How Mastodon Social changed the way I think about My internet usage

This wasn't the first time I had tried to jump ship to another social network. Back when Ello first got its initial boost of publicity as a social network that would use a freemium model instead of harvesting user data I was sold on the idea. I and two or three friends made accounts and tried it out. After two or three posts we all went quiet. My account now sits dormant there, occasionally prompting an email in my inbox failing to tempt me back to use it.

The trouble with trying to move to a new social network is for it to be successful for the average user, you would need to transplant a healthy chunk of pre-established relationships along with it. Without that critical mass of interactions social media fails. This is why Facebook and twitter hold such a powerful monopoly over our social lives. They have that critical mass of connections needed to keep people engaged without requiring people having to put effort and energy into maintaining the flow of conversation and entertainment.

But that’s a large part of the problem with how most people use internet services. We are driven by the impulse to get the services and stimuli with the least resistance. The fact that we unthinkingly give away a terrifying amount of our personal information so freely to support this is an issue. People now use the internet, with all its power an potential, in a very passive manor. Using it with intent is a hard mindset to get into because most of the popular sites discourage it.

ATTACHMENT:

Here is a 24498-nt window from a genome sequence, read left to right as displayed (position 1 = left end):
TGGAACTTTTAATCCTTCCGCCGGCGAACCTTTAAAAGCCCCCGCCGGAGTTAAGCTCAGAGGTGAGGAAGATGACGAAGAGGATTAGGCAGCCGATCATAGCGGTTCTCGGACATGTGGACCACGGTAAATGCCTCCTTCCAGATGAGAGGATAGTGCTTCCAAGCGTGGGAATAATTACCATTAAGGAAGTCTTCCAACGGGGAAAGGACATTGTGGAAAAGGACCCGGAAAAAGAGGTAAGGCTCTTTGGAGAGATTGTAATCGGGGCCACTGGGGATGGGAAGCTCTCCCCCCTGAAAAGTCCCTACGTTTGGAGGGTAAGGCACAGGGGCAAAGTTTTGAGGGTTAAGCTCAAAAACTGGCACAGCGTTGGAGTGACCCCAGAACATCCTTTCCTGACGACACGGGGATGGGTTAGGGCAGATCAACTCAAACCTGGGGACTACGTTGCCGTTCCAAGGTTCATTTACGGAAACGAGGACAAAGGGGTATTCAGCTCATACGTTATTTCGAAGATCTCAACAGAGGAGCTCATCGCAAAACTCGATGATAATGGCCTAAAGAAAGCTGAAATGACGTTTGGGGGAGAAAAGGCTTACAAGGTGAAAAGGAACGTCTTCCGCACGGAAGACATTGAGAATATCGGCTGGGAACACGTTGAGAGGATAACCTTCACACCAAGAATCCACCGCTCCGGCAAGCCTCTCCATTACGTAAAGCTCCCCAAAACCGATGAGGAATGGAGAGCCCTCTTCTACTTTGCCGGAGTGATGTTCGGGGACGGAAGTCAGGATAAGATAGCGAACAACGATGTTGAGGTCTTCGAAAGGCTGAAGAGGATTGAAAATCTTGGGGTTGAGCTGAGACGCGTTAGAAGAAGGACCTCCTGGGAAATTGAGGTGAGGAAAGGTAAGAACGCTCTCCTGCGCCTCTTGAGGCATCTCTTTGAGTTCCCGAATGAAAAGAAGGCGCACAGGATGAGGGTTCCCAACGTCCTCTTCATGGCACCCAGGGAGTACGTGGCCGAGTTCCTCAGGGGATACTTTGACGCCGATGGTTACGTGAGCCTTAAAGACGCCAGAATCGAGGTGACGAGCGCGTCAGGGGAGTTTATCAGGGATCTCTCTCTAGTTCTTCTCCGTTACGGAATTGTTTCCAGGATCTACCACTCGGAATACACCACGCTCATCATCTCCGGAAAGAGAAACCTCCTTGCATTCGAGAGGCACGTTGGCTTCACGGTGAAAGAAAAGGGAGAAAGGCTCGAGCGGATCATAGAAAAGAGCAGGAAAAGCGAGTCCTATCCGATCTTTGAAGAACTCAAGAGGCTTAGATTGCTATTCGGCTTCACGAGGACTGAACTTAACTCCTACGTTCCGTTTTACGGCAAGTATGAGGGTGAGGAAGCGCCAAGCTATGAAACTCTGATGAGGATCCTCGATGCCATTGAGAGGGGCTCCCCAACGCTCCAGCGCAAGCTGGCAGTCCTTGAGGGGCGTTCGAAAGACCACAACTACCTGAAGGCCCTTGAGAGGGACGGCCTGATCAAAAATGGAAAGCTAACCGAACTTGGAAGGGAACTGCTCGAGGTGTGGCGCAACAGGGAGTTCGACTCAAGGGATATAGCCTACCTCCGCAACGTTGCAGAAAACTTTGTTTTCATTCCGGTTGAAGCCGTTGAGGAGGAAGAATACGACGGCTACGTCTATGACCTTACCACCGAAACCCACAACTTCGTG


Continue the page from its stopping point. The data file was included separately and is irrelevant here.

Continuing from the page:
The reason I bring this up is using mastodon wasn't just using a new platform for me. It shocked me out of this mindset and really made me think about how I use the internet and what effect my passive attitude was having on everything from my daily actions to my mental health.

It started with a choice

The first thing that happened when I went to sign up was the presentation of a choice. Which instance would I like to make my account for? This took me quite a bit of consideration. I struggled with the impulse to just go for the instance with the largest existing user base, but I also thought going for one of the more niche instances that caters to specific interests may yield more meaningful interactions. Add to this my fear that whatever I chose wouldn’t be well federated enough, causing me to miss out on discussion and content, I found myself a little paralysed by choice (this is a common theme in my life. multiple options never help me).

In the end I chose, It’s small, but not too small, and Caters to a large part of how I choose to identify myself.

Now as stated before I didn't have anyone follow me over from Twitter and Facebook, so being passive in my use of Mastodon wasn't an option. If I was going to make this work, I had to actively curate and maintain an interesting feed. I scoured hashtags relating to my interests and aggressively followed the accounts found there in. I also was not shy about pruning away accounts who’s posts didn't spark interest. I also posted much more purposefully. I posted questions that I thought would be good conversation starters. I made posts that tried to be informative and thoughtful.